|AHFS/Drugs.com||International Drug Names|
|ATC code||N06AF05 (WHO)|
|Chemical and physical data|
|Molar mass||179.219 g/mol|
|3D model (Jmol)||Interactive image|
Iproniazid (Marsilid, Rivivol, Euphozid, Iprazid, Ipronid, Ipronin) is a non-selective, irreversible monoamine oxidase inhibitor (MAOI) of the hydrazine class. It was discontinued in most of the world in the 1960s, but remained in use in France until fairly recently.
Iproniazid was originally developed for the treatment of tuberculosis, but in 1952, its antidepressant properties were discovered when researchers noted that patients given isoniazid became inappropriately happy. Subsequently N-isopropyl addition led to development as an antidepressant and was approved for use in 1958. It was withdrawn a few years later in 1961 due to a high incidence of hepatitis, and was replaced by less hepatotoxic drugs such as phenelzine and isocarboxazid.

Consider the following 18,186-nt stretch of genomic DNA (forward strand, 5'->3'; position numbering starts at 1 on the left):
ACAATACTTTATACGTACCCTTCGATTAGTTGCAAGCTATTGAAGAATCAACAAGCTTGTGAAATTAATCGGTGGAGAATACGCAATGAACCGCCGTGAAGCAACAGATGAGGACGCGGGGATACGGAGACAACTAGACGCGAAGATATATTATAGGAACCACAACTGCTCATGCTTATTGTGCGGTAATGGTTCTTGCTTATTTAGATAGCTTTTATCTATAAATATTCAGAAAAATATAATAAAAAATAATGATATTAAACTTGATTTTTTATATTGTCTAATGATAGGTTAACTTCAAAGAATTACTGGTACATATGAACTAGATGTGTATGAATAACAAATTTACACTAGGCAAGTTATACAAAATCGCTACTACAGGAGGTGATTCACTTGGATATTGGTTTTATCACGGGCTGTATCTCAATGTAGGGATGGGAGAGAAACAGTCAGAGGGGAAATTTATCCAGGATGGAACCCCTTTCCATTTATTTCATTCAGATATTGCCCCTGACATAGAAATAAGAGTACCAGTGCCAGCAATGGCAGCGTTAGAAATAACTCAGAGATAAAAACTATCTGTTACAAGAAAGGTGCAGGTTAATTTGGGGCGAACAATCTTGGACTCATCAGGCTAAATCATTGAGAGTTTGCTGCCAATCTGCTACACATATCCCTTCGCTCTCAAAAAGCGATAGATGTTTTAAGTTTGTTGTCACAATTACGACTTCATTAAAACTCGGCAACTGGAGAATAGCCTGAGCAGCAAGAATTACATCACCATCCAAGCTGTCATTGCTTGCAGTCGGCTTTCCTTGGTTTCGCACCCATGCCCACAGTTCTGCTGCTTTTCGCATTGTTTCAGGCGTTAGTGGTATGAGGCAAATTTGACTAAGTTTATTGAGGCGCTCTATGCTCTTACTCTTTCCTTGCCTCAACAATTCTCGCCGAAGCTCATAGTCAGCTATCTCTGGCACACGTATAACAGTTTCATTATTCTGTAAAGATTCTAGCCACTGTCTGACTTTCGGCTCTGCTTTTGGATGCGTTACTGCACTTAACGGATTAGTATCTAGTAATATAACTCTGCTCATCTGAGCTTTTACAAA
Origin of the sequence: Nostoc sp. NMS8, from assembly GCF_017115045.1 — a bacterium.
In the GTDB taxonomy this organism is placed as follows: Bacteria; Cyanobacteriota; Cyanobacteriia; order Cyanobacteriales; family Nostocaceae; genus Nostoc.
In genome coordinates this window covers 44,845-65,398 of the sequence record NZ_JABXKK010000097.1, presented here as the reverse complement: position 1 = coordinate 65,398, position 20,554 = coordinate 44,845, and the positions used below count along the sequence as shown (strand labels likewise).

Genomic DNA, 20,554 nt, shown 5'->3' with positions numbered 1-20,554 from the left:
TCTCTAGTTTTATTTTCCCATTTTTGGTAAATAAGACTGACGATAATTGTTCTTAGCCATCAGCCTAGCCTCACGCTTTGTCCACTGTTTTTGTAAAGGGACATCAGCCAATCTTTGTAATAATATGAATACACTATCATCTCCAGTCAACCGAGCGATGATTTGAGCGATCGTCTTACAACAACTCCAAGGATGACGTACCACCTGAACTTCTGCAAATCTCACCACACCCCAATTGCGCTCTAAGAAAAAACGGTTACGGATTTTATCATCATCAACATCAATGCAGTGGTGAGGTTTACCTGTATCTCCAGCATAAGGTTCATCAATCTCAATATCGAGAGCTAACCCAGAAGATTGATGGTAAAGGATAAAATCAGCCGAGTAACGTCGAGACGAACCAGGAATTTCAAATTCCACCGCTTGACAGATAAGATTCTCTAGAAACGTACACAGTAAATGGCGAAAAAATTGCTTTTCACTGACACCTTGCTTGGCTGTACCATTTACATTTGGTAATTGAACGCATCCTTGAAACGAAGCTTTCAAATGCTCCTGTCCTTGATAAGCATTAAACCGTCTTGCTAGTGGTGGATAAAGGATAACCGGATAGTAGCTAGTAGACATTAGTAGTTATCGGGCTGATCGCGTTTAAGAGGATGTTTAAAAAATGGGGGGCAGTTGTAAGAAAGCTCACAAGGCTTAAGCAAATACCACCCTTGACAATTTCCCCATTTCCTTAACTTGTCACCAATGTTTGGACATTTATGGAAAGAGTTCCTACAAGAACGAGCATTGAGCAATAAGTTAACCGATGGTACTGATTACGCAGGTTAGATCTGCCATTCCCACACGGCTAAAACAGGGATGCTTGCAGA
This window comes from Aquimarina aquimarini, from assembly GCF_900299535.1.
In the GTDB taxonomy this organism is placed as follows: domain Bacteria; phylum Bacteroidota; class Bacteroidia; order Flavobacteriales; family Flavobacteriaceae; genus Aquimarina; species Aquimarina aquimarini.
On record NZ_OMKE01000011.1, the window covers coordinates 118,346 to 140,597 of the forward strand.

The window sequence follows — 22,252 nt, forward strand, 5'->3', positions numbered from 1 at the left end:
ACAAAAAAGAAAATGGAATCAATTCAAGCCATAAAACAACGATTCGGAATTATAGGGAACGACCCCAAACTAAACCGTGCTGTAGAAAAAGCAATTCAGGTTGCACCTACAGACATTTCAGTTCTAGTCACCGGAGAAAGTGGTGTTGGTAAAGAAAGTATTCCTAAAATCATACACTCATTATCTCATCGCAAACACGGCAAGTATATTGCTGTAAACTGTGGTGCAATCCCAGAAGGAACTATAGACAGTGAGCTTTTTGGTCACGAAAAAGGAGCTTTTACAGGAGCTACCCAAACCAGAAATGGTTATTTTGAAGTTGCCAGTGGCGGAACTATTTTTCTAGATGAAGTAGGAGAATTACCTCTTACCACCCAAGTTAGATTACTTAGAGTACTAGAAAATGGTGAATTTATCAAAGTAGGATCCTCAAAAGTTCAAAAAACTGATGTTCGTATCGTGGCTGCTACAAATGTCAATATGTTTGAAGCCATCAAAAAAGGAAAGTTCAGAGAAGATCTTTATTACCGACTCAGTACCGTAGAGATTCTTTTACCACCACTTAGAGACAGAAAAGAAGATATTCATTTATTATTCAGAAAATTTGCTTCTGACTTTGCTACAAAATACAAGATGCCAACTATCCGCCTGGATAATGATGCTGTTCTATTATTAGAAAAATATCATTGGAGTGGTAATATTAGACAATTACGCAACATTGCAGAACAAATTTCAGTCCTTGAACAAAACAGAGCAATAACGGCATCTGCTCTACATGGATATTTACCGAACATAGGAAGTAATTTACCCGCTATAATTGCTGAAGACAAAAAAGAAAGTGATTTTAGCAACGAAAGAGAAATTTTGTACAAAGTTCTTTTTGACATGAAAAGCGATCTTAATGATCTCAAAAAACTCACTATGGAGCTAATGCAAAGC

Although iproniazid was one of the first antidepressants ever marketed, amphetamine (marketed as Benzedrine from 1935, for "mild depression", amid other indications) predates it; and frankincense has been marketed traditionally for millennia for, among other things, altering mood, although it was not until 2012 that one of the components of its smoke was found to have antidepressant effects in mice.
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